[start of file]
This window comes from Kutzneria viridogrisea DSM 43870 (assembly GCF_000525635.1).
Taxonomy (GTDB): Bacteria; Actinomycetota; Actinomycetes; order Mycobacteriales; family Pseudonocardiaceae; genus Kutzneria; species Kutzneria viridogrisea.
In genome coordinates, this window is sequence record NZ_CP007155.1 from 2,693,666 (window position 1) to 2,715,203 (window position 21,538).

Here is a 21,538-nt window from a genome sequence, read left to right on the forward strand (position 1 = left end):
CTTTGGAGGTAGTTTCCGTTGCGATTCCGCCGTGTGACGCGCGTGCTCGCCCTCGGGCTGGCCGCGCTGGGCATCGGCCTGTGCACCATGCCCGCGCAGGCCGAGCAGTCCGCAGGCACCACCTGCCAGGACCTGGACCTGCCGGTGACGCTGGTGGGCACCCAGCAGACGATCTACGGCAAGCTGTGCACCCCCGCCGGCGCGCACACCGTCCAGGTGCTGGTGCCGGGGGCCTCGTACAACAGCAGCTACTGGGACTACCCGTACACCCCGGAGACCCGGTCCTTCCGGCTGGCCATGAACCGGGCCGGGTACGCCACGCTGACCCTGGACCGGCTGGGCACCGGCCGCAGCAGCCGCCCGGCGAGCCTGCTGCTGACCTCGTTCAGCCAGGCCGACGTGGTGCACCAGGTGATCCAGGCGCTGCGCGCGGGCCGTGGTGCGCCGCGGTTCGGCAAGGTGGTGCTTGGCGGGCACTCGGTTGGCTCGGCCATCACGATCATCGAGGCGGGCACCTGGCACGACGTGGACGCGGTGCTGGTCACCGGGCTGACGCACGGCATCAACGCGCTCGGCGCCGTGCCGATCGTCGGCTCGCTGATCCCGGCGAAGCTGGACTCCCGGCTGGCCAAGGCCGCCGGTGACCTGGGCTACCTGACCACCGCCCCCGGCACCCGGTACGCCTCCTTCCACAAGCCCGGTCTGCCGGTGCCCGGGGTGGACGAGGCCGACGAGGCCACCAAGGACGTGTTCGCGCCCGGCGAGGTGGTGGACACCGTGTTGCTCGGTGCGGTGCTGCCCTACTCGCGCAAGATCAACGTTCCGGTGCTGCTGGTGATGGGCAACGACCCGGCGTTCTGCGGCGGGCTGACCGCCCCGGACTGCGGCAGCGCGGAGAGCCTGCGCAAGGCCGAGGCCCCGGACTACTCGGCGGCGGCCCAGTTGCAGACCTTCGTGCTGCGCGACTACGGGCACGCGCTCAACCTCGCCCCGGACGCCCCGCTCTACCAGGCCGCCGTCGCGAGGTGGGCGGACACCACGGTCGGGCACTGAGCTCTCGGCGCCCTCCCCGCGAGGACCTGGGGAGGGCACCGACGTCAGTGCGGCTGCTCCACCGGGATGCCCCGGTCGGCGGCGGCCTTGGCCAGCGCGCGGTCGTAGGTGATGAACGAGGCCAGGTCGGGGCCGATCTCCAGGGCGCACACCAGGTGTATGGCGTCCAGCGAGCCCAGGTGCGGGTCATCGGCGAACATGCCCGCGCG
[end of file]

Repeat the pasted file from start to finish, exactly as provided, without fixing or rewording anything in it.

This window comes from Kutzneria viridogrisea DSM 43870 (assembly GCF_000525635.1).
Taxonomy (GTDB): Bacteria; Actinomycetota; Actinomycetes; order Mycobacteriales; family Pseudonocardiaceae; genus Kutzneria; species Kutzneria viridogrisea.
In genome coordinates, this window is sequence record NZ_CP007155.1 from 2,693,666 (window position 1) to 2,715,203 (window position 21,538).

Here is a 21,538-nt window from a genome sequence, read left to right on the forward strand (position 1 = left end):
CTTTGGAGGTAGTTTCCGTTGCGATTCCGCCGTGTGACGCGCGTGCTCGCCCTCGGGCTGGCCGCGCTGGGCATCGGCCTGTGCACCATGCCCGCGCAGGCCGAGCAGTCCGCAGGCACCACCTGCCAGGACCTGGACCTGCCGGTGACGCTGGTGGGCACCCAGCAGACGATCTACGGCAAGCTGTGCACCCCCGCCGGCGCGCACACCGTCCAGGTGCTGGTGCCGGGGGCCTCGTACAACAGCAGCTACTGGGACTACCCGTACACCCCGGAGACCCGGTCCTTCCGGCTGGCCATGAACCGGGCCGGGTACGCCACGCTGACCCTGGACCGGCTGGGCACCGGCCGCAGCAGCCGCCCGGCGAGCCTGCTGCTGACCTCGTTCAGCCAGGCCGACGTGGTGCACCAGGTGATCCAGGCGCTGCGCGCGGGCCGTGGTGCGCCGCGGTTCGGCAAGGTGGTGCTTGGCGGGCACTCGGTTGGCTCGGCCATCACGATCATCGAGGCGGGCACCTGGCACGACGTGGACGCGGTGCTGGTCACCGGGCTGACGCACGGCATCAACGCGCTCGGCGCCGTGCCGATCGTCGGCTCGCTGATCCCGGCGAAGCTGGACTCCCGGCTGGCCAAGGCCGCCGGTGACCTGGGCTACCTGACCACCGCCCCCGGCACCCGGTACGCCTCCTTCCACAAGCCCGGTCTGCCGGTGCCCGGGGTGGACGAGGCCGACGAGGCCACCAAGGACGTGTTCGCGCCCGGCGAGGTGGTGGACACCGTGTTGCTCGGTGCGGTGCTGCCCTACTCGCGCAAGATCAACGTTCCGGTGCTGCTGGTGATGGGCAACGACCCGGCGTTCTGCGGCGGGCTGACCGCCCCGGACTGCGGCAGCGCGGAGAGCCTGCGCAAGGCCGAGGCCCCGGACTACTCGGCGGCGGCCCAGTTGCAGACCTTCGTGCTGCGCGACTACGGGCACGCGCTCAACCTCGCCCCGGACGCCCCGCTCTACCAGGCCGCCGTCGCGAGGTGGGCGGACACCACGGTCGGGCACTGAGCTCTCGGCGCCCTCCCCGCGAGGACCTGGGGAGGGCACCGACGTCAGTGCGGCTGCTCCACCGGGATGCCCCGGTCGGCGGCGGCCTTGGCCAGCGCGCGGTCGTAGGTGATGAACGAGGCCAGGTCGGGGCCGATCTCCAGGGCGCACACCAGGTGTATGGCGTCCAGCGAGCCCAGGTGCGGGTCATCGGCGAACATGCCCGCGCG